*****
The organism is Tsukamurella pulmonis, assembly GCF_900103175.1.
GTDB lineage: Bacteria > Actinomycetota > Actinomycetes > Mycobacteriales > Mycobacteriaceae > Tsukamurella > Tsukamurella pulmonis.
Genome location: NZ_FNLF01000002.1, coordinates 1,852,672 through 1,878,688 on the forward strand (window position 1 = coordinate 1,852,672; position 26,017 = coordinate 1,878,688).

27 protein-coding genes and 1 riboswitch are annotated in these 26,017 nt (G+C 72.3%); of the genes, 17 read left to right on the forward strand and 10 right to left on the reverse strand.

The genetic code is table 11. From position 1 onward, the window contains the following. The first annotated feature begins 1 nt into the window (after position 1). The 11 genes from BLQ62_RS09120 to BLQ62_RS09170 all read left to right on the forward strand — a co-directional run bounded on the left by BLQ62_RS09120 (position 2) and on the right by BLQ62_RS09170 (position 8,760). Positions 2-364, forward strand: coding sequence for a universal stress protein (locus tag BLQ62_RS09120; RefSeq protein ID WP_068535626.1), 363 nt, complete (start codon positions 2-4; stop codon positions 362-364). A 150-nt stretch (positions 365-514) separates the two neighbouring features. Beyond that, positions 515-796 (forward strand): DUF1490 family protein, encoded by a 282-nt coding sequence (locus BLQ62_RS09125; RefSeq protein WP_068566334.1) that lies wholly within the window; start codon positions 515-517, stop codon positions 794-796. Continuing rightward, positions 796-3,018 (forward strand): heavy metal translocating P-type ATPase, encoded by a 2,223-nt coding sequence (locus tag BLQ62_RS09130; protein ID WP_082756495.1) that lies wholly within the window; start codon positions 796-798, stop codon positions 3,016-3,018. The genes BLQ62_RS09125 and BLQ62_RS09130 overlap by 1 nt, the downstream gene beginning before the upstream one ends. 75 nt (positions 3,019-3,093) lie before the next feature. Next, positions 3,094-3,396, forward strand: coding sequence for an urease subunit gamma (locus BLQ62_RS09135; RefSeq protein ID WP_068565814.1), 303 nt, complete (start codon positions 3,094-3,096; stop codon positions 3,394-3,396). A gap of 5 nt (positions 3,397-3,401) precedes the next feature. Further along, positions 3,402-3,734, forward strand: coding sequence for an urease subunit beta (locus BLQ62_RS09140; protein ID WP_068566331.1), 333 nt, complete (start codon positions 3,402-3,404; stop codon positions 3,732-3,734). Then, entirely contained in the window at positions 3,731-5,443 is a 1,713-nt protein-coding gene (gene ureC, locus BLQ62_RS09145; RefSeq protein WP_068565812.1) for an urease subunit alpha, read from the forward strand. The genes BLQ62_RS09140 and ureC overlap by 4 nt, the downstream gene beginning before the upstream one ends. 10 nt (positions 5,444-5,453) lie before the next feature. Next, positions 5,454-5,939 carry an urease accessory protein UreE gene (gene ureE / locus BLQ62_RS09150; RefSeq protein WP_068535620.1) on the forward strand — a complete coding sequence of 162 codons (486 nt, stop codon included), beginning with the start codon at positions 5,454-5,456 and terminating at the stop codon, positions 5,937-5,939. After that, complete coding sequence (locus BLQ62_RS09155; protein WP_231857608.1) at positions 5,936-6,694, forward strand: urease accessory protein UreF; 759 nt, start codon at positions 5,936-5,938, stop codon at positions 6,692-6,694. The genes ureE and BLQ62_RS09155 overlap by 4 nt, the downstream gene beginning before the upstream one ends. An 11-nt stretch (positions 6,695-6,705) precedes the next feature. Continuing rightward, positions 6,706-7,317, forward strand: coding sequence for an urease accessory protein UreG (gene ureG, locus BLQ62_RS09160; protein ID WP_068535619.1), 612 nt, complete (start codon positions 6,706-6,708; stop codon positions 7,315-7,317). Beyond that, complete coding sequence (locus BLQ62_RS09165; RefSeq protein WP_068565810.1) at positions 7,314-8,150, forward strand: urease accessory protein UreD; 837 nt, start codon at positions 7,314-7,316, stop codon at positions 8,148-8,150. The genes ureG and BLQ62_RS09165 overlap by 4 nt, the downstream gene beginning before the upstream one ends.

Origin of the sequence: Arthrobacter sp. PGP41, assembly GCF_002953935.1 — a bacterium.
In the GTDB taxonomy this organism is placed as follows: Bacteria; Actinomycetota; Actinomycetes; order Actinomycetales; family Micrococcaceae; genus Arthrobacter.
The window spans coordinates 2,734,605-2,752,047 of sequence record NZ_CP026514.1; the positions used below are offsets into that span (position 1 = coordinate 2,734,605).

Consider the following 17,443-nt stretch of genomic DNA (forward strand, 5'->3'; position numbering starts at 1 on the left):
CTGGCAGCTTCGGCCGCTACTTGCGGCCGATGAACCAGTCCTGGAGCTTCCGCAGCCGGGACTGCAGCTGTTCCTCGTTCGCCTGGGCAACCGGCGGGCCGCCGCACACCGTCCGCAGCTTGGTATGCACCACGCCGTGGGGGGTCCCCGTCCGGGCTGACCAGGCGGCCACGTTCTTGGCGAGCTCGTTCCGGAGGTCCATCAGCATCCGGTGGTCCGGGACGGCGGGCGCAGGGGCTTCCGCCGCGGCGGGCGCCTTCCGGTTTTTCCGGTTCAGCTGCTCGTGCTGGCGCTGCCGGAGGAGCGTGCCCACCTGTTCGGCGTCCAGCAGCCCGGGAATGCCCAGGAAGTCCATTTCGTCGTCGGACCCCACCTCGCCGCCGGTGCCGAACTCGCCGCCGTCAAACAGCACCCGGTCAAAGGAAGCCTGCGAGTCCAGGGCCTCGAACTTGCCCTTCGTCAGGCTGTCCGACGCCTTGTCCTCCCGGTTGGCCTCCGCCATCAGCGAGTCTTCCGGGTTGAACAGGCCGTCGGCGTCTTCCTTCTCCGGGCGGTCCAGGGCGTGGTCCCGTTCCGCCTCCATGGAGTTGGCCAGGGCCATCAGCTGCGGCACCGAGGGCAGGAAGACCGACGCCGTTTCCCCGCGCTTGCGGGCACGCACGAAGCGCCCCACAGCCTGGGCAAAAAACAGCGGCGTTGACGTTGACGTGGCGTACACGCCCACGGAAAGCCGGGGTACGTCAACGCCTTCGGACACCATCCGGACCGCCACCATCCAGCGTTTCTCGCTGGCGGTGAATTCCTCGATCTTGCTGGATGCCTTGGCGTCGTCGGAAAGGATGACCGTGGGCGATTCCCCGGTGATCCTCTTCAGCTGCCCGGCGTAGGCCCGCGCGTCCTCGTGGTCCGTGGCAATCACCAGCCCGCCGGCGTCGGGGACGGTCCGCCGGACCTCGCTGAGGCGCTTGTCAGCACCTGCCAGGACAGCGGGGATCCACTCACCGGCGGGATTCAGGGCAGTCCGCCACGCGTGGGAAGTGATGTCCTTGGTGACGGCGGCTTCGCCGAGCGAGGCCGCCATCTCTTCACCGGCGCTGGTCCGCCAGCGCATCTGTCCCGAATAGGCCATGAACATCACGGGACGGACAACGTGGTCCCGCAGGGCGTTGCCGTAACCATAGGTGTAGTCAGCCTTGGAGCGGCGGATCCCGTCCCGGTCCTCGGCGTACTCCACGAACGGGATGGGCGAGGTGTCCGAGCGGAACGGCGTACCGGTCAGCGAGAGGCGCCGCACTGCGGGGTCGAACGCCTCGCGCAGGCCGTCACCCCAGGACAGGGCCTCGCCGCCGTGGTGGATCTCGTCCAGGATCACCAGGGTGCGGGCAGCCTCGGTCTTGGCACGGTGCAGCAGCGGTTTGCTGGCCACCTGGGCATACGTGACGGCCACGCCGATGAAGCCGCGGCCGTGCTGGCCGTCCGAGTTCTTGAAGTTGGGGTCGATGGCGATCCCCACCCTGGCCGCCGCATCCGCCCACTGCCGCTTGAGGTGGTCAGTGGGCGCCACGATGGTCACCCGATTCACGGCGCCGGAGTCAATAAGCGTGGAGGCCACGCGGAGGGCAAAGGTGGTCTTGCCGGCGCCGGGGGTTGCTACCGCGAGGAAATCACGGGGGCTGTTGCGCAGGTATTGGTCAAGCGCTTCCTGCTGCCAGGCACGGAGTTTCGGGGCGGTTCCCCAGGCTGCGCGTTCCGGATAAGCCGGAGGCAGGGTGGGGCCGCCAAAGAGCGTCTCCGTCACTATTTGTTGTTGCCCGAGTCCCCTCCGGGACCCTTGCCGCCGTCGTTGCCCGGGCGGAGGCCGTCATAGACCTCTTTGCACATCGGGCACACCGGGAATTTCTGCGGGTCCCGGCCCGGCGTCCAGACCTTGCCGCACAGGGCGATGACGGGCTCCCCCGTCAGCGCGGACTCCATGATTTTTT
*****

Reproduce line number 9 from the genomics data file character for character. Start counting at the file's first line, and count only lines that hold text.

Consider the following 17,443-nt stretch of genomic DNA (forward strand, 5'->3'; position numbering starts at 1 on the left):